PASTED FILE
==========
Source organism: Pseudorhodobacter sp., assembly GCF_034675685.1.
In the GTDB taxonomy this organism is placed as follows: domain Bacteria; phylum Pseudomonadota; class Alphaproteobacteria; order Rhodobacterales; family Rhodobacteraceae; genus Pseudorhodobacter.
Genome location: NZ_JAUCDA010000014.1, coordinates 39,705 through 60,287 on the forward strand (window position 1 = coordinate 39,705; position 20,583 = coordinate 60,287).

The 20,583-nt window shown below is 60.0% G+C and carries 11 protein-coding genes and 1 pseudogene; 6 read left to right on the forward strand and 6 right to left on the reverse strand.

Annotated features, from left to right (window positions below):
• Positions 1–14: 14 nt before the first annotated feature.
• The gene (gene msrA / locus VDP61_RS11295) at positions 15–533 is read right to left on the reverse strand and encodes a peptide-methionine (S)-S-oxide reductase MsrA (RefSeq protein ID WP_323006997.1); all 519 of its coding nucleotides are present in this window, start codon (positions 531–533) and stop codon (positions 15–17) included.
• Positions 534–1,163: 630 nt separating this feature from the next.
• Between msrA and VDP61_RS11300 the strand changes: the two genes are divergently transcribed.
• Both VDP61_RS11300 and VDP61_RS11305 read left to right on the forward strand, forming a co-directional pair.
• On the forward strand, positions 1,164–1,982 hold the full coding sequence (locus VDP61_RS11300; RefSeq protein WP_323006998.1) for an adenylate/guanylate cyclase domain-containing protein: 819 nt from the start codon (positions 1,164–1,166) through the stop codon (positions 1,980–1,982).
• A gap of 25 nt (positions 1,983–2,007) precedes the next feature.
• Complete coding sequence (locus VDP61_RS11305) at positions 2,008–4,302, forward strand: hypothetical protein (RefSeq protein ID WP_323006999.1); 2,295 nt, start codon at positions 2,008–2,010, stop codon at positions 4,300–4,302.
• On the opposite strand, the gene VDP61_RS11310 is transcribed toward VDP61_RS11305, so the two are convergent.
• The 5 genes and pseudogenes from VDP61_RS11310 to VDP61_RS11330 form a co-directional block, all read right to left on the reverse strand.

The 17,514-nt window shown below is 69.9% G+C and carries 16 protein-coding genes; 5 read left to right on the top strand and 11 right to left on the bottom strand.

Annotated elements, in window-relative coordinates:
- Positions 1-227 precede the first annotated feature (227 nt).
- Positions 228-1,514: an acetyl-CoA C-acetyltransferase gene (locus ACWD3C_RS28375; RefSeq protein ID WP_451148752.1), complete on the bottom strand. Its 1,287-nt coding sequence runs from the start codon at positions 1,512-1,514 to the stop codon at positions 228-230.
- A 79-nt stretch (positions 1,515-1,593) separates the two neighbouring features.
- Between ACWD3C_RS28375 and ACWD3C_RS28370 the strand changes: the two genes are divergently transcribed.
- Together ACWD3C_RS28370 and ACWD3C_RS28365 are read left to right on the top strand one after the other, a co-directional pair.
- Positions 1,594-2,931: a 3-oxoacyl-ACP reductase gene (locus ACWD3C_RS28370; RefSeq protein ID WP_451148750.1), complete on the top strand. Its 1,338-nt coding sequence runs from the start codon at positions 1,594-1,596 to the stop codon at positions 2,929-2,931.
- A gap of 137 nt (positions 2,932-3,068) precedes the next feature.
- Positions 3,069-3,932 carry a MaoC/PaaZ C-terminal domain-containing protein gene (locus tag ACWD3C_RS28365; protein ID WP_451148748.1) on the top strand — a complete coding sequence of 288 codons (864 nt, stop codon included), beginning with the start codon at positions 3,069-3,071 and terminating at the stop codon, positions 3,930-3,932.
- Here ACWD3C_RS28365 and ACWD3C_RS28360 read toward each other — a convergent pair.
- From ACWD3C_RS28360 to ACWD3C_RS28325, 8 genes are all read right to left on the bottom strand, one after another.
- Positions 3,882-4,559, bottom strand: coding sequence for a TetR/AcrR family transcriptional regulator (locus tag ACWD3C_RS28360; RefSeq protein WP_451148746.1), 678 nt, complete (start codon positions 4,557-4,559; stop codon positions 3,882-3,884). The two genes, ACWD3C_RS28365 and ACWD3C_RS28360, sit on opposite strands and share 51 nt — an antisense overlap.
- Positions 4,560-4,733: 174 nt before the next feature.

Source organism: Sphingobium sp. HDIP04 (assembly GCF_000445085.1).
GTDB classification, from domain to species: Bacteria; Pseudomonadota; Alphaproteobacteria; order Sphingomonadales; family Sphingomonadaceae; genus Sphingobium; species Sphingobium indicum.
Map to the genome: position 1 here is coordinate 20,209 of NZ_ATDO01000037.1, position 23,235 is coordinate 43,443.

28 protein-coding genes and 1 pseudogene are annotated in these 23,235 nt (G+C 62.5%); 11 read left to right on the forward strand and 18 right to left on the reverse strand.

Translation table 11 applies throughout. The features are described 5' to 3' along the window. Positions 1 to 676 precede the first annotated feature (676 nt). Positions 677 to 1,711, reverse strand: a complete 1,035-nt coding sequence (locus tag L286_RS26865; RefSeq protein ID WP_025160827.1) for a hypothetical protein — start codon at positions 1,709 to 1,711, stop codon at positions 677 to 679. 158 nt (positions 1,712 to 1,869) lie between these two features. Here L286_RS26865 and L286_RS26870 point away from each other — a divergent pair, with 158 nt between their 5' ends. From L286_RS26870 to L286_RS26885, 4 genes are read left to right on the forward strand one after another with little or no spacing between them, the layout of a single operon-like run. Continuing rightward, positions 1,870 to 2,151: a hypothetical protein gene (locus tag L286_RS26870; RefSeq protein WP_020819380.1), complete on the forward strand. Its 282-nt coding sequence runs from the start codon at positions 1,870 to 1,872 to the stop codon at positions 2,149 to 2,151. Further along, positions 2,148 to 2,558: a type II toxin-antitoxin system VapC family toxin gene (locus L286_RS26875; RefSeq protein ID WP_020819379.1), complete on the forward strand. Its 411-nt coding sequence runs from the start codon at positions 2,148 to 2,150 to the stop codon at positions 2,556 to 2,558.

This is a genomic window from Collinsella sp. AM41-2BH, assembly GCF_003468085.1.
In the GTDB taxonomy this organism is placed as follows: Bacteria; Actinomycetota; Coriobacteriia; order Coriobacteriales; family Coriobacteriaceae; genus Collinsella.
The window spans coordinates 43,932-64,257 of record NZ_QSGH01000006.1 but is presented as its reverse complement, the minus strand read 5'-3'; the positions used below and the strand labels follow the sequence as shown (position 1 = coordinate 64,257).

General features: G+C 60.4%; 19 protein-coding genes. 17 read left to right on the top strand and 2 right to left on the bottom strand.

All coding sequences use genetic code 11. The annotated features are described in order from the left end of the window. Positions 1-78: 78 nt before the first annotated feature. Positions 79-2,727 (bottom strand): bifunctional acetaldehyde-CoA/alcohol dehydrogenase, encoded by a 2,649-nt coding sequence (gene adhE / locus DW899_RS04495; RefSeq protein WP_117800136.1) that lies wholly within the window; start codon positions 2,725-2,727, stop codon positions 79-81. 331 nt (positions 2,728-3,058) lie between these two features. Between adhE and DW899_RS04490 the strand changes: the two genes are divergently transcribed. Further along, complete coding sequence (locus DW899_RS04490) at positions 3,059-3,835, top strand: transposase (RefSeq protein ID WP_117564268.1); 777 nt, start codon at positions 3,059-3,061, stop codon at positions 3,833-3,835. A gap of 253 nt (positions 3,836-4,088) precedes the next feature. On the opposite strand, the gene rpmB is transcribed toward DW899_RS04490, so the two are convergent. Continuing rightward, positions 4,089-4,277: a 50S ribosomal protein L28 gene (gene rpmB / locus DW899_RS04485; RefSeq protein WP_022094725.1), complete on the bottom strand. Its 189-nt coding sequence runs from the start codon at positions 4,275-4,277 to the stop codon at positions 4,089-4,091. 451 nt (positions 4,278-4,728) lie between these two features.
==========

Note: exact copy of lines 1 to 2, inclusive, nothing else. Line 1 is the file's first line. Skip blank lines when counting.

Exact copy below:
Source organism: Pseudorhodobacter sp., assembly GCF_034675685.1.
In the GTDB taxonomy this organism is placed as follows: domain Bacteria; phylum Pseudomonadota; class Alphaproteobacteria; order Rhodobacterales; family Rhodobacteraceae; genus Pseudorhodobacter.